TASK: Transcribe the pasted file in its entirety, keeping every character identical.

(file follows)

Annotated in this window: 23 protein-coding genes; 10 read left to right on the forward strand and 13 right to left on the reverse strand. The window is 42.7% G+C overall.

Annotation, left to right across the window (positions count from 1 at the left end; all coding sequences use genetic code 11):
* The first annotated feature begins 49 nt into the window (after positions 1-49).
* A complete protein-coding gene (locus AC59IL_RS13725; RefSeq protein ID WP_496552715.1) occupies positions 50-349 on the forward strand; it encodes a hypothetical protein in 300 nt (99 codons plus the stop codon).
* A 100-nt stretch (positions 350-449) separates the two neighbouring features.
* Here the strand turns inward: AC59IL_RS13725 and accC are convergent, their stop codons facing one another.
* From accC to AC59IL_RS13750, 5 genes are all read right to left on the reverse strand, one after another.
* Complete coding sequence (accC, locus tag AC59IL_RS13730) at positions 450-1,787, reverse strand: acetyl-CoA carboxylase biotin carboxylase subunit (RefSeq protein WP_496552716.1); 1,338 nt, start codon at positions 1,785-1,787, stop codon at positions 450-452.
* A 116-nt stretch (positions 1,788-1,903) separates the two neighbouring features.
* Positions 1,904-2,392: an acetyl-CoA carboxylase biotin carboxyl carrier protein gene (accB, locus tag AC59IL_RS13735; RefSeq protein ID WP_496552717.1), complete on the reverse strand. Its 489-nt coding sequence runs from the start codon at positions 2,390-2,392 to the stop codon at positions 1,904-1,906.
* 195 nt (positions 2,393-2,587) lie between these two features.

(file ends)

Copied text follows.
Annotated in this window: 23 protein-coding genes; 10 read left to right on the forward strand and 13 right to left on the reverse strand. The window is 42.7% G+C overall.

Annotation, left to right across the window (positions count from 1 at the left end; all coding sequences use genetic code 11):
* The first annotated feature begins 49 nt into the window (after positions 1-49).
* A complete protein-coding gene (locus AC59IL_RS13725; RefSeq protein ID WP_496552715.1) occupies positions 50-349 on the forward strand; it encodes a hypothetical protein in 300 nt (99 codons plus the stop codon).
* A 100-nt stretch (positions 350-449) separates the two neighbouring features.
* Here the strand turns inward: AC59IL_RS13725 and accC are convergent, their stop codons facing one another.
* From accC to AC59IL_RS13750, 5 genes are all read right to left on the reverse strand, one after another.
* Complete coding sequence (accC, locus tag AC59IL_RS13730) at positions 450-1,787, reverse strand: acetyl-CoA carboxylase biotin carboxylase subunit (RefSeq protein WP_496552716.1); 1,338 nt, start codon at positions 1,785-1,787, stop codon at positions 450-452.
* A 116-nt stretch (positions 1,788-1,903) separates the two neighbouring features.
* Positions 1,904-2,392: an acetyl-CoA carboxylase biotin carboxyl carrier protein gene (accB, locus tag AC59IL_RS13735; RefSeq protein ID WP_496552717.1), complete on the reverse strand. Its 489-nt coding sequence runs from the start codon at positions 2,390-2,392 to the stop codon at positions 1,904-1,906.
* 195 nt (positions 2,393-2,587) lie between these two features.